No collection of Japanese literature is complete without Natsume Soseki's Kokoro, his most famous novel and the last he complete before his death. Published here in the first new translation in more than fifty years, Kokoro--meaning "heart"-is the story of a subtle and poignant friendship between... show more
No collection of Japanese literature is complete without Natsume Soseki's Kokoro, his most famous novel and the last he complete before his death. Published here in the first new translation in more than fifty years, Kokoro--meaning "heart"-is the story of a subtle and poignant friendship between two unnamed characters, a young man and an enigmatic elder whom he calls "Sensei". Haunted by tragic secrets that have cast a long shadow over his life, Sensei slowly opens up to his young disciple, confessing indiscretions from his own student days that have left him reeling with guilt, and revealing, in the seemingly unbridgeable chasm between his moral anguish and his student's struggle to understand it, the profound cultural shift from one generation to the next that characterized Japan in the early twentieth century.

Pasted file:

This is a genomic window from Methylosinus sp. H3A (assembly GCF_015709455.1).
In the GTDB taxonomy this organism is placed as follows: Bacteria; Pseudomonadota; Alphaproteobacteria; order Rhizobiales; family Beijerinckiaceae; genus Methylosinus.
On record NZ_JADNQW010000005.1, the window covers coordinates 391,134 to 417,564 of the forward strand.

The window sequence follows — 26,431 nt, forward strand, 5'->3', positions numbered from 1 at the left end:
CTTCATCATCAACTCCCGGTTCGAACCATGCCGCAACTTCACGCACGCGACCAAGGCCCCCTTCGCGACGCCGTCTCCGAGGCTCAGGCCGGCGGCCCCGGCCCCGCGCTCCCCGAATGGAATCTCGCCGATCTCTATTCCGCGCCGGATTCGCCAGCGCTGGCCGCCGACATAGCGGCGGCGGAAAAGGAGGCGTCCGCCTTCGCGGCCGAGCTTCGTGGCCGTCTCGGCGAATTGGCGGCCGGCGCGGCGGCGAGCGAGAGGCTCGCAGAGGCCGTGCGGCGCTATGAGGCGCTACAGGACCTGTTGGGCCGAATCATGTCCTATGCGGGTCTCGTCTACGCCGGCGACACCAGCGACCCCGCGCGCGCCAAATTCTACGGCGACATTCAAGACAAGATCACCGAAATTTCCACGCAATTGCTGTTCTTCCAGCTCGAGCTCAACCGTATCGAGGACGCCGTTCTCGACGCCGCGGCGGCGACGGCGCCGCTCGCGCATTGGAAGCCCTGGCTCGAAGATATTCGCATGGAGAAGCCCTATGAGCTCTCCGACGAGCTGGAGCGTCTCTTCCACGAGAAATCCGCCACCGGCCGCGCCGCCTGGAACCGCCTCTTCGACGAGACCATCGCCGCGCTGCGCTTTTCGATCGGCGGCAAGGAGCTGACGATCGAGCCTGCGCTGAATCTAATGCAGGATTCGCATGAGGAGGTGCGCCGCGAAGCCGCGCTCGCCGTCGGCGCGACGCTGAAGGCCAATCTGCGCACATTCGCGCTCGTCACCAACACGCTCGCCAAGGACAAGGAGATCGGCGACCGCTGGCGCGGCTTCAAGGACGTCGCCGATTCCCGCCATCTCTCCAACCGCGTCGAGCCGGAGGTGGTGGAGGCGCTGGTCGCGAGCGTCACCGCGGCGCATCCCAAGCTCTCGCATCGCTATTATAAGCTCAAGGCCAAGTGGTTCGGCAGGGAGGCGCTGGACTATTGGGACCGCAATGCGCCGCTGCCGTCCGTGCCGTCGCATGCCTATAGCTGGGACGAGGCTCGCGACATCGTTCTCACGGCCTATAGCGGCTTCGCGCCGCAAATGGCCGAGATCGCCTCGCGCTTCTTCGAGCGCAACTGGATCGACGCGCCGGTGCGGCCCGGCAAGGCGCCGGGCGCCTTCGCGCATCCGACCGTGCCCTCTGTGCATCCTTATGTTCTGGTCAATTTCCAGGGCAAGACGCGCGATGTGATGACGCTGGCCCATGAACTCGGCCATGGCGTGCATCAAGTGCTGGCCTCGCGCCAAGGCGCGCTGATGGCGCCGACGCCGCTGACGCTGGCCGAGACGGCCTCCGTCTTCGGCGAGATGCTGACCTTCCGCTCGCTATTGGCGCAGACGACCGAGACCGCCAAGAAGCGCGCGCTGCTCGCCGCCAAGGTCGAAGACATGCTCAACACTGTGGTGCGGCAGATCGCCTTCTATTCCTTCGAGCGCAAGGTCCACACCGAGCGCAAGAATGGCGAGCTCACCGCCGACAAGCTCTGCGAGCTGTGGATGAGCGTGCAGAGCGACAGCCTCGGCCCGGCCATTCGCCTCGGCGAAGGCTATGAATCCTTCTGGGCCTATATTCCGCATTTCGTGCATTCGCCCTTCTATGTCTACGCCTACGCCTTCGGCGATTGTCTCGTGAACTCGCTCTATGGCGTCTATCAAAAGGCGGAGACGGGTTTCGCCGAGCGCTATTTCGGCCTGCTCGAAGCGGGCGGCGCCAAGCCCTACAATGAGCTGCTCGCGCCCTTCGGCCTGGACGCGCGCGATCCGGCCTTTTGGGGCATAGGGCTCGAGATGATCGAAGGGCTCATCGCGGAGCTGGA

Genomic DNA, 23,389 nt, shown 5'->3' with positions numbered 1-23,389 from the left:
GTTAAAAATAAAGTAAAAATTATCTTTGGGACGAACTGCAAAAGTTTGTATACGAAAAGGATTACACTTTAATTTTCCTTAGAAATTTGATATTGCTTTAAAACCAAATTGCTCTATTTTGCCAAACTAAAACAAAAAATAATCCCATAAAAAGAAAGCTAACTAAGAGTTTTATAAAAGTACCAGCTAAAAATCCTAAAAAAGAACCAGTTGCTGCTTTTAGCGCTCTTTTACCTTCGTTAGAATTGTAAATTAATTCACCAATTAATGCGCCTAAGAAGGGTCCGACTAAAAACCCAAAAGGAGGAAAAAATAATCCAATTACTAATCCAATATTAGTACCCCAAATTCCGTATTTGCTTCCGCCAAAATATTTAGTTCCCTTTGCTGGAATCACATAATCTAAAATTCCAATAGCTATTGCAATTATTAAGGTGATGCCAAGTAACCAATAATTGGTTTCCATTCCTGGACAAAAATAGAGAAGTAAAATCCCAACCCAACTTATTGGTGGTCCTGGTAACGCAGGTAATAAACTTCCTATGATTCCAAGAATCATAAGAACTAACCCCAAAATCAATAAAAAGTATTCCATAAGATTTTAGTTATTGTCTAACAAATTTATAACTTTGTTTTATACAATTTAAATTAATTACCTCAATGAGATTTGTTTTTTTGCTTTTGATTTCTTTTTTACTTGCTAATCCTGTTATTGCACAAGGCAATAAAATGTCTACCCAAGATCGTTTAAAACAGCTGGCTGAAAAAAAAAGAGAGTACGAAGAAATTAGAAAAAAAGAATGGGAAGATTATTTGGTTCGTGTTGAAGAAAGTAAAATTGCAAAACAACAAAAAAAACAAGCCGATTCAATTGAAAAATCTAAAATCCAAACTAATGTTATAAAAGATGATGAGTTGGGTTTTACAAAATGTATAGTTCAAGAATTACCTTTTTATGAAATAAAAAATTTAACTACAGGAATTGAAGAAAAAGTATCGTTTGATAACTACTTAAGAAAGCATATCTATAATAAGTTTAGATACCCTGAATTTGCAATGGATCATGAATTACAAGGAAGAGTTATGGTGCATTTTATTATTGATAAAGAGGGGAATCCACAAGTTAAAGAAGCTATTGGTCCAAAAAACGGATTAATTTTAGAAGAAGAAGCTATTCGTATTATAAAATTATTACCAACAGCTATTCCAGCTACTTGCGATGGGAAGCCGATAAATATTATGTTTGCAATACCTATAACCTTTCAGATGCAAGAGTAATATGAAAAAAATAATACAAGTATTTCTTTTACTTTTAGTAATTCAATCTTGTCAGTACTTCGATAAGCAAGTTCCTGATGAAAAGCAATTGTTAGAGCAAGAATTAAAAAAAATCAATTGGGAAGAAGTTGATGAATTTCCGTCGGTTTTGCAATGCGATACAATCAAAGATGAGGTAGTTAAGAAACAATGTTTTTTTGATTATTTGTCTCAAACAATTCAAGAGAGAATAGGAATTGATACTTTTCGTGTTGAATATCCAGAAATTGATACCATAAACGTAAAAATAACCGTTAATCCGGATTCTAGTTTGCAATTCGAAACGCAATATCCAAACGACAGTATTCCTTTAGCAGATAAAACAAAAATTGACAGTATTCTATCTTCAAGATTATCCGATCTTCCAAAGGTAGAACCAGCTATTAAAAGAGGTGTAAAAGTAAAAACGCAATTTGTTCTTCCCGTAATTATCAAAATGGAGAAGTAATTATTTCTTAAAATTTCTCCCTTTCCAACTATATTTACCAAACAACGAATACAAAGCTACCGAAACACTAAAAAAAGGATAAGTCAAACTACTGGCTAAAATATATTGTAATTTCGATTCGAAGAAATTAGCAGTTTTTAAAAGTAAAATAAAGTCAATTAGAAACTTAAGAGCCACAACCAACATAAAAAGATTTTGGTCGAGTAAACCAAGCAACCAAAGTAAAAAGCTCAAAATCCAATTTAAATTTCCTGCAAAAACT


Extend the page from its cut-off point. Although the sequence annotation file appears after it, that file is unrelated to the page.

Publish date: February 23rd 2010
Publisher: Penguin Classics
Pages no: 256
Edition language: English
, Historical Fiction
, Literary Fiction
, 20th Century
, Asian Literature
, Japanese Literature
One of the most famous works of Japanese literature, Kokoro is a masterpiece exploring themes of loneliness and the death of the Meiji era. It was also really depressing. So while intellectually I know it was a good book, it wasn't really all that enjoyable to read. That's just my own personal pre...
IntroductionAbout the TitleAcknowledgmentsSuggestions for Further Reading--KokoroNotes
You like Japan? Read Natsume Soseki.I hope I don't sound racist when I recommend this to people who like that "Japanese melancholic vibe" as if all Japanese people are morose or anything. I grew up loving anime, and if you are familiar with anime, you'll know anime is weird but hilarious all the sam...
Kokoro is a heavy novel. The true story lies with Sensei, and his part is elaborated in the third part. This is a story about loneliness, trust, family loyalty, traditions, and so much more. The ending is depressing! Life is too for that matter, and the feelings and thoughts of Sensei are intensely ...
The story is told in the first person by an unnamed man looking back on his friendship with an older man he calls Sensei. Our narrator during the time of the retrospective is a young guileless man who is student living in Tokyo away from his parents and living a life apart from them without any fo...